I suppose it's partly that I like the simplicity of the dedicated GPS, and also that I don't want to mix phone with driving directions, especially in an unknown area, as is the case when travelling.

In any event, I use it all the time when travelling, because it means one less thing to worry about, so I look into it carefully when it comes time to buy.

Good luck with your choice!
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Old 01-25-2013, 11:46 PM   #17
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Old 01-26-2013, 04:02 PM   #18
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The Google Apps cash a lot of data so if you don't have cell signal 100% of the time is it no big deal. I don't like to be 100% reliant on a GPS. I like to have the big picture. GPS units frequently take you way out of the way or take you where big stock holders want you to go. Lets make you go by every McDonalds on the way. It is wise to do some reseach on your route and compare that to the GPS route. There are places you don't want to go pulling a trailer. The GPS has no idea that you don't want to be in downtown Atlanta on a one way street.

Perry
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Old 01-26-2013, 04:26 PM   #19
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Check out the free "Waze" app for iPhone. It's a decent GPS maps application, but it's real strength is in the crowd-sourced traffic and police update alerts. So if someone ahead of you on the highway sees a speed trap, they'll report it in their app, and it shows up in your app as an alert.

You can also form communities within the app and send out chat/ broadcast messages. You'll also see on the maps where the community members (Airstreamers, let's say) are. Pseudoanomynously, of course, by account name.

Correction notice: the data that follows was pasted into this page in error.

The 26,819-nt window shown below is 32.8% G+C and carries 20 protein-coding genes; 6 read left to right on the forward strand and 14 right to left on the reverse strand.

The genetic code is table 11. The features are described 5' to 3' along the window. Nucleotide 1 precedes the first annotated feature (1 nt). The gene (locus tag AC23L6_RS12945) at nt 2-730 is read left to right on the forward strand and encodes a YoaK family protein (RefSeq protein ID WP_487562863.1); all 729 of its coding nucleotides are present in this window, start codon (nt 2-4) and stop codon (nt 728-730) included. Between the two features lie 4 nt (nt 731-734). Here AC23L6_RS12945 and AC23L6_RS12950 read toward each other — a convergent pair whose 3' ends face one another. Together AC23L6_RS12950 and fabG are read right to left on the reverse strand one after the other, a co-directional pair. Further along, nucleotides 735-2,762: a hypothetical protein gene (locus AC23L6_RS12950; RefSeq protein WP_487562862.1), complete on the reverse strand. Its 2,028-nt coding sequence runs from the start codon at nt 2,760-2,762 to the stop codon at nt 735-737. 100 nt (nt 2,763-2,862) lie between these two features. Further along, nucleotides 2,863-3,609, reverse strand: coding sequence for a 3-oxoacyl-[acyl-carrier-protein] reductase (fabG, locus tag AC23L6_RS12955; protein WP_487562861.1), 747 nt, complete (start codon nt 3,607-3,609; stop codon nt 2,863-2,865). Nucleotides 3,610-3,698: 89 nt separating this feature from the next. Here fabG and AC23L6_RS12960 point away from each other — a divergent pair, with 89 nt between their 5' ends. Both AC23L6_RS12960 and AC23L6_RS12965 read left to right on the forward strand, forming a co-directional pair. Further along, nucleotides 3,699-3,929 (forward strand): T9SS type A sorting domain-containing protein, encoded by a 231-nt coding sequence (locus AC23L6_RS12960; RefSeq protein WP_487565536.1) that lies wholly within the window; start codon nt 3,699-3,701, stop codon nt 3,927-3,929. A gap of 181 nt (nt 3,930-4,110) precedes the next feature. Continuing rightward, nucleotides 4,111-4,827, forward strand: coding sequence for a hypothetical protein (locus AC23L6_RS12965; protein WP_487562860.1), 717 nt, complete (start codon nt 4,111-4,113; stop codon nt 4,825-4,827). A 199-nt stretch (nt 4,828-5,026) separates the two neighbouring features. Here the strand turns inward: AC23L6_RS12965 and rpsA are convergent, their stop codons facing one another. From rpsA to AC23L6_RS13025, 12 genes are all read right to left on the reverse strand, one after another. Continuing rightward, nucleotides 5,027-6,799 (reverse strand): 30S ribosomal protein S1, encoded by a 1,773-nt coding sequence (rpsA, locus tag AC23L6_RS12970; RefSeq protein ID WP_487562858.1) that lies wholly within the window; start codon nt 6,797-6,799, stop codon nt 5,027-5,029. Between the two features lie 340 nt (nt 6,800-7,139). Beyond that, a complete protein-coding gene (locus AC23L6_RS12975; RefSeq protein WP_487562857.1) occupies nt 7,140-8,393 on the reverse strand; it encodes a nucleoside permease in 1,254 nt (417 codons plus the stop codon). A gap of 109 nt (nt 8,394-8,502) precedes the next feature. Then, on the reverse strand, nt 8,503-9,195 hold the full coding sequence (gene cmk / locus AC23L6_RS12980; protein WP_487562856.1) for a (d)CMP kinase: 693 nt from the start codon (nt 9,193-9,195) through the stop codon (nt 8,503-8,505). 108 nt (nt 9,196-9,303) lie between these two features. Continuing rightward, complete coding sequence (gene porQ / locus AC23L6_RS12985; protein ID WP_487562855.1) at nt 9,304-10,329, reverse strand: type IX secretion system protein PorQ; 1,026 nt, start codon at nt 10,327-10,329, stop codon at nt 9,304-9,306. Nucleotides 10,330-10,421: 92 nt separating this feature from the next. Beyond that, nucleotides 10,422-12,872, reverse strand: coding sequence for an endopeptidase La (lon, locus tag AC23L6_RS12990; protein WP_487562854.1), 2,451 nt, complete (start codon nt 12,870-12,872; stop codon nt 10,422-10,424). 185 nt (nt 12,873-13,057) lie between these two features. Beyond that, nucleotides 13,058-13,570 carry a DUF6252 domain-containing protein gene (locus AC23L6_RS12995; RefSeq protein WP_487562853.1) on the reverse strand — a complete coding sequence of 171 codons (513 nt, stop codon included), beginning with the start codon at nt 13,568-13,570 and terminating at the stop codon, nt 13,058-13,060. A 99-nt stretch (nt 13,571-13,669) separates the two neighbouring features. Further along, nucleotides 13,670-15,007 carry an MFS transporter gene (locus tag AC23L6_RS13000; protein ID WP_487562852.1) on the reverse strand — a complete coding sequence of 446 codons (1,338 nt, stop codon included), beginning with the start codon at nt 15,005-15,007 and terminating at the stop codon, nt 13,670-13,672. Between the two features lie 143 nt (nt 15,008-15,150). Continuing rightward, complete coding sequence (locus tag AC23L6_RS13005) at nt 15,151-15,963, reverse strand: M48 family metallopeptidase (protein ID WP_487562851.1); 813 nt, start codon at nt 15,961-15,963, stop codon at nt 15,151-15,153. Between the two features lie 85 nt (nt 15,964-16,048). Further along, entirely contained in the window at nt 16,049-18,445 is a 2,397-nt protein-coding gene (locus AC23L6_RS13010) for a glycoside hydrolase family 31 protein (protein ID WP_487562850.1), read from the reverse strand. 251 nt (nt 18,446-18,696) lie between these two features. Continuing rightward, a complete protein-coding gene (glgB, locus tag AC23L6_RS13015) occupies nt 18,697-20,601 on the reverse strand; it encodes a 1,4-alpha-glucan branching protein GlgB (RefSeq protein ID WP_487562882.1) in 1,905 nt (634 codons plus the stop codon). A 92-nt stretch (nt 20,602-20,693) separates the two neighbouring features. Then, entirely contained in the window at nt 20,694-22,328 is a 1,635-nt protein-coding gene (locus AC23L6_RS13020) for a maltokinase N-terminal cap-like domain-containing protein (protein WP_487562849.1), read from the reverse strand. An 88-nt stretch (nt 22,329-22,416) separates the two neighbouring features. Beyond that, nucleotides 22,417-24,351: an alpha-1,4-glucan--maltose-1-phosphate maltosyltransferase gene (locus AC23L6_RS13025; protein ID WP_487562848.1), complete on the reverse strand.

There was a rumor that Apple was looking to buy them to give the troubled Apple Maps a boost.

Cheers,

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Old 01-26-2013, 05:28 PM   #20
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The past year we used an Android tablet for our GPS. Then we got a Garmin Nuvi 50, and I have now switched to the Nuvi for sure.

While the Android worked 90% of the time, the 10% of non-working time seemed to always occur at critical times. While the Nuvi needs only to find a GPS signal, the Android needs both GPS and 3G to work properly full time. As we were driving, if the 3G signal dropped out, the tablet would indicate our location incorrectly, and would pretty much become a brick. I found that unacceptable.

And the Nuvi has "lane view" which I find immensely helpful when towing. It means, for instance, that when you are on the boulevard and a freeway entrance is coming up, you get a 3D view of the overpass and which side of the overpass your proper direction is on. You know, "Is the Southbound entry on the left side of the overpass or the right?" And, because the boulevard is arched, you can't see it until you are on top of it. Changing lanes on the apex of the overpass is a nasty. With "lane view" you know a mile ahead which lane to be in for the ramp.

In the end, we drive with the Nuvi, and we investigate stuff with the Android. So, "where's the Museum and what are the hours" is a question for the Android.

Good luck, whichever you get!